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British Columbia is Canada's westernmost province, bounded by the Rocky Mountains on the east and the Pacific Ocean on the west. Much like its wine-growing neighbours to the south, Washington State and Oregon, BC's climate is heavily influenced by coastal and inland mountain ranges that run north-south. Moist, moderate conditions prevail near the coast, while the interior has an arid, continental climate with hot summers and cold winters.
One of these interior regions, the Okanagan Valley, gave grape growing its start in the late 19th century and continues to be the main focus of BC's wine industry. Father Pandosy, a missionary who settled by Okanagan Lake in the 1860s near what is now Kelowna, planted grapes there for eating and to make sacramental wine. This early effort would be the only grape growing of note for quite a long time, however. Not until 1926 was the first commercial vineyard established by J. W. Hughes, also near Kelowna. After that, grape acreage grew slowly until a serious interest in quality wine-grapes appeared around 1970.
The establishment in 1978 of BC's first "estate winery" (a winery growing its own grapes), helped trigger an industry-wide effort to plant high quality grape varieties (Riesling, Pinot Blanc, Chardonnay, Pinot Noir, among others) and to bring the region's winemaking up to international standards. German grape growing expert Helmut Becker also had a large influence on this phase of the industry's development.
Since then, a number of milestones have passed including the establishment of the BC Wine Institute in 1990 and the adoption of the Vintner's Quality Alliance (VQA) set of rules governing designated viticultural areas and wine production and labelling standards shortly thereafter. The number of wineries has ballooned from a dozen in 1983 to over 50 in 1999. Most importantly, the quality of the wines has reached a level where BC's best offerings have been winning top international acclaim for a number of years.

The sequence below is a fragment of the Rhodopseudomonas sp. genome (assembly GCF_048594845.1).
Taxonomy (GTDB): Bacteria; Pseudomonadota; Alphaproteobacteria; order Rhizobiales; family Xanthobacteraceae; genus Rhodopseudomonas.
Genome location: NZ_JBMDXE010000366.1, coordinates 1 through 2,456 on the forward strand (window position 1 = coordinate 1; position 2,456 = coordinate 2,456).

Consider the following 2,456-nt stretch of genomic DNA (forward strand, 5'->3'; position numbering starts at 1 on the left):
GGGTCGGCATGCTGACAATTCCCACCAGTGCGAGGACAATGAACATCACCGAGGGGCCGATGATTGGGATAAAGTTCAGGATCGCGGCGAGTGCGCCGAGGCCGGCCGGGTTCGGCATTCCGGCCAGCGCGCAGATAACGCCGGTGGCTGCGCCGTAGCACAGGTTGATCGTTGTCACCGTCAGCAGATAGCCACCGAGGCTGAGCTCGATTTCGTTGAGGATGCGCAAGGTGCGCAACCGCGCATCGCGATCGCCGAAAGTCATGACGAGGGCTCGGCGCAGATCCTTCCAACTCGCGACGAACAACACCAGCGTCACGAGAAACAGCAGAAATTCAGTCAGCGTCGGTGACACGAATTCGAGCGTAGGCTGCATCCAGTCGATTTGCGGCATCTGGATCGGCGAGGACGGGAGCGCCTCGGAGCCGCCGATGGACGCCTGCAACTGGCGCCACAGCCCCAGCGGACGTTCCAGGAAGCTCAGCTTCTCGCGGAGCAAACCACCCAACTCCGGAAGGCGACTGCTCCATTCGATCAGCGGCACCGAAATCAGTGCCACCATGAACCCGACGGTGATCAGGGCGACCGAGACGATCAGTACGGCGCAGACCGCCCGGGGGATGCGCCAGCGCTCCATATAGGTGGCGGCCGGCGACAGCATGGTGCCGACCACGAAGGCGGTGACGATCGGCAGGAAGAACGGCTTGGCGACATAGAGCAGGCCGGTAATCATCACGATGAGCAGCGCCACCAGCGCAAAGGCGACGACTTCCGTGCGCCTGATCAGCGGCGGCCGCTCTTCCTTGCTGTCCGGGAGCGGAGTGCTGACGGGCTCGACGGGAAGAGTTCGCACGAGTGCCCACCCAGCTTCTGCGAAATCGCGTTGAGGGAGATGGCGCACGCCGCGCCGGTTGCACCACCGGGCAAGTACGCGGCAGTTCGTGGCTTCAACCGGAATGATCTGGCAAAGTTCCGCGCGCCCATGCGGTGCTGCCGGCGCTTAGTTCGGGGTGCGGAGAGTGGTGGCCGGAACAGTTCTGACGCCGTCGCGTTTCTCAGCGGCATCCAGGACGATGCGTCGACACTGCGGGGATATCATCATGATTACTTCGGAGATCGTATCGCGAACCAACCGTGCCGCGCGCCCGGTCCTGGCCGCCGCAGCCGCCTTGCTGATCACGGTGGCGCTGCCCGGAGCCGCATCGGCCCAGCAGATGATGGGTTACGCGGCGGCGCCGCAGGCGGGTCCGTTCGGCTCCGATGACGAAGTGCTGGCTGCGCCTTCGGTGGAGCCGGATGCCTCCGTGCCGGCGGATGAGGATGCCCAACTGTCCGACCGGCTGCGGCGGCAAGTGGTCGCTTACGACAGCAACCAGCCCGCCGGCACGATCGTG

The strength of the BC wine portfolio has so far been in its whites. Pinot Blanc, Pinot Gris, Chardonnay, Riesling, Semillon and less well known German varietals like Ehrenfelser and Kerner are among them. Recently, though, releases of Merlot, Pinot Noir and Cabernet Franc from the Okanagan Valley have proven that BC is capable of producing high quality reds as well.
The most well known of British Columbia's dessert wines is probably the Icewine (made from grapes that are frozen when picked). Walter Hainle made British Columbia's (and Canada's) first Icewine in 1978, but it was not until the early 1990s that a number of other producers jumped into the game and made it a main feature of this wine industry. Other dessert wines include Late Harvests and Select Late Harvests.
Champagne style sparkling wines are also important to this region. As a cool climate grape growing area, BC is ideally suited to producing the fresh, crisp white wines that are the starting point for high quality bottle fermented sparkling wine.
Not surprisingly, the most loyal following for British Columbia vintages has been at home. The wine industry is very much smaller than areas like California, Australia or even Ontario and not much product can be found outside of western Canada. Nevertheless, export markets have developed, most notably in the UK and in the Far East.
British Columbia grape acreage is expanding, consumer acceptance and demand are climbing and the level of quality is keeping pace. Wineries are struggling to keep up with the demands of the global marketplace. Agri-tourism is playing an ever increasing role as travel to BC Wine Country becomes more popular. The number of small wineries is likely to keep growing rapidly over the next few years and so will competition in the quality wine sector.
created 1999-11-16, last modified 2003-02-26